Defense has been a major focus for USA head coach Gary Gold leading into this weekend's game with Romania, and rightly so, as it was the Eagles' defensive lapses that kept Samoa in the game last week.
"We lot of their tries were based on something we did wrong," Gold told FloRugby. "We had some quiet times, especially in the first half but then toward the end of the first half we picked it up."
Gold acknowledged that some players who have been playing consistently well had off days. He isn't going to roast them for that.
"Sometimes somebody has a bad day," he said. "There were other guys who had exceptional games. But the guys who didn't play well, I know they don't mean to do that, and I know it's uncharacteristic. You're not going to improve a player by just sitting him down for one bad game. It's critically important that you trust that player."
(Note, the photo of Nick Civetta associated with this article isn't a hint.
A couple of screenshots from the live showing from FloRugby can illustrate some of the defensive issues the USA was running into.
First, here's an example of a blitz gone wrong. If a defensive player comes out quickly, leaving the defense line (as you see below), the other players in the line have to fill in. At this instant, they haven't, and the result isn't terrible - enough Eagles make tackles that Samoa makes it to halfway, but no further.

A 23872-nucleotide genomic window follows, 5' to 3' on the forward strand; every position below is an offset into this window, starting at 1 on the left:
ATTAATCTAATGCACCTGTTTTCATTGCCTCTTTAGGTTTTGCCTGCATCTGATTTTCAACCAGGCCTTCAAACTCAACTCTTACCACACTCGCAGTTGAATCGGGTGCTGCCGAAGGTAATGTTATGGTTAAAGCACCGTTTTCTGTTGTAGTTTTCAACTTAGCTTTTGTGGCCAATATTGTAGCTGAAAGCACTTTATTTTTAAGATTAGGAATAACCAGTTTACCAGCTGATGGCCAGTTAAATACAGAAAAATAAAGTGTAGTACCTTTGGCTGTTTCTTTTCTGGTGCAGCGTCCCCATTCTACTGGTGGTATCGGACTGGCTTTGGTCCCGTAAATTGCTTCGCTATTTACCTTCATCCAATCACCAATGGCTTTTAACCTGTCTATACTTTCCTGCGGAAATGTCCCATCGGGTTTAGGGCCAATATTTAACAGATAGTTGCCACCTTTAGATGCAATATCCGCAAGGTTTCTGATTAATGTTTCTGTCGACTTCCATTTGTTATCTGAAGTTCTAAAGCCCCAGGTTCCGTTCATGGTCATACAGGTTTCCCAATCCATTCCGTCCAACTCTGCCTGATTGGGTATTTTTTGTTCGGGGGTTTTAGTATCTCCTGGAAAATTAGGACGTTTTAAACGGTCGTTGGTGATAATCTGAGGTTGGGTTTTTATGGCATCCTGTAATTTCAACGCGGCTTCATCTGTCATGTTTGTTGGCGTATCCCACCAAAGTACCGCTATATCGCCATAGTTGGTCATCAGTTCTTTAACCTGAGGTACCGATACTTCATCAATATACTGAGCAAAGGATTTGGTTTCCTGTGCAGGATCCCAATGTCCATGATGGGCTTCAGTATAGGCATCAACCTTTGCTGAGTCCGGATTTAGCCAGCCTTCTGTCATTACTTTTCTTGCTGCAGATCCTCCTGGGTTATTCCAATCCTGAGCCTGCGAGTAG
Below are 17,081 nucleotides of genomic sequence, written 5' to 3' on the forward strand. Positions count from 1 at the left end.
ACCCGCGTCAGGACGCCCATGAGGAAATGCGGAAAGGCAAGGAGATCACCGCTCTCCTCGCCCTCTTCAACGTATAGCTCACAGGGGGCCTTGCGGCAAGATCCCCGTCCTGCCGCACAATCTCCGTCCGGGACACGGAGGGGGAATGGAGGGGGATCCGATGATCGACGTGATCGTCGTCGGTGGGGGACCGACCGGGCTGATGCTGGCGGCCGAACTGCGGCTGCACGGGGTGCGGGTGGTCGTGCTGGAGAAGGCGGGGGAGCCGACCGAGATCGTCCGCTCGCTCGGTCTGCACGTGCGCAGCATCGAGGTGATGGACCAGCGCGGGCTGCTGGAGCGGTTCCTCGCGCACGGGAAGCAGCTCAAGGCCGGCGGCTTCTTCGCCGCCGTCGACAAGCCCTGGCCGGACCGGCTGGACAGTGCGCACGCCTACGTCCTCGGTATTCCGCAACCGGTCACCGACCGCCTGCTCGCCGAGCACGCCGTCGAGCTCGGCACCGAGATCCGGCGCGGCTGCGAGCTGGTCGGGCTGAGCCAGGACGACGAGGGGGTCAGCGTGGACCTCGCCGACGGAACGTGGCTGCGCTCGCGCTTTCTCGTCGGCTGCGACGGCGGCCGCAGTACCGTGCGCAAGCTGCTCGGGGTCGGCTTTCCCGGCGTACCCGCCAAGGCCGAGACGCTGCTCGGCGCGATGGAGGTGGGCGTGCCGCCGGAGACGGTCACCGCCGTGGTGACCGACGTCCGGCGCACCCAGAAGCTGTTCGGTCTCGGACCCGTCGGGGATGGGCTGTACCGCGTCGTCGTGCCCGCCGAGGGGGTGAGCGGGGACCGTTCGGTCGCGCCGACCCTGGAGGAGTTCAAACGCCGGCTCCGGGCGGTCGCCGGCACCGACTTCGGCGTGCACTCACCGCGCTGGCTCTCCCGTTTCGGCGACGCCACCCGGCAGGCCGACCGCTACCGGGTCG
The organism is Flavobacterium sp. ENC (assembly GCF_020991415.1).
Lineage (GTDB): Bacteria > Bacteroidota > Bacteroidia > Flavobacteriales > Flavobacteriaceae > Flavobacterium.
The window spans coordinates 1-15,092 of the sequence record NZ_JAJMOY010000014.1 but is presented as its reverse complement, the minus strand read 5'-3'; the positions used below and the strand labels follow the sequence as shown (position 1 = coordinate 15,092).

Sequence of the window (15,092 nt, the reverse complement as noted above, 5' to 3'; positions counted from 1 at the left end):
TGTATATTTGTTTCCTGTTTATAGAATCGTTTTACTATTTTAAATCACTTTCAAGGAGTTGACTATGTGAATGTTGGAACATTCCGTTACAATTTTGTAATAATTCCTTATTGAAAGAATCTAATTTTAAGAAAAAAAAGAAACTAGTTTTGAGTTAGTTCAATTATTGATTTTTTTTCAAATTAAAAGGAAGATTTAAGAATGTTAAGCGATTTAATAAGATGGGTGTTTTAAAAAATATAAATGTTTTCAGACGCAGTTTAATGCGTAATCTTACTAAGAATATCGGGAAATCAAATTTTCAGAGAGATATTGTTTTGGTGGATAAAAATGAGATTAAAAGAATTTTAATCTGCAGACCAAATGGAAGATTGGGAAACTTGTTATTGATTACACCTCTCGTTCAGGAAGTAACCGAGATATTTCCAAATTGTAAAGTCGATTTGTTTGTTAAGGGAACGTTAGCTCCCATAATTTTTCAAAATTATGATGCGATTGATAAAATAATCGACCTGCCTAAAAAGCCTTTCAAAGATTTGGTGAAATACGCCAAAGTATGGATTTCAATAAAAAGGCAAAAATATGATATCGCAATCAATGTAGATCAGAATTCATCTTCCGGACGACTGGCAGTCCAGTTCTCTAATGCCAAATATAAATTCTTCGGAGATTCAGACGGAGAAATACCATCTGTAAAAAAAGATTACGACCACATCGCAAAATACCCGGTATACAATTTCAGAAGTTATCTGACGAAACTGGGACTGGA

But they needed several players to accomplish that, and when the USA does the same thing a few seconds later, there's no cover, and Samoa breaks through for a try.
Contrast this with the second half, a period in which, after a soft try given up in the first 14 seconds, the USA holds Samoa to three points. This defensive line is indicative of the second half. There are players to fill in and everyone is rushing up in a unified way.
The result? Samoa is forced to kick.
And in fact, the strong USA defense wasn't really about tackling and tackling and tackling; it was showing a unified front early in a Samoa possession. The result was often a Samoa mistake, or a kick. Samoa did not play a ton of multi-phase rugby.
The difference for this weekend is that Romania will run the phases and will force the Eagles to remain organized on defense. And the key will be that if a defender rushes up to make that first tackle, his teammates need to back him up.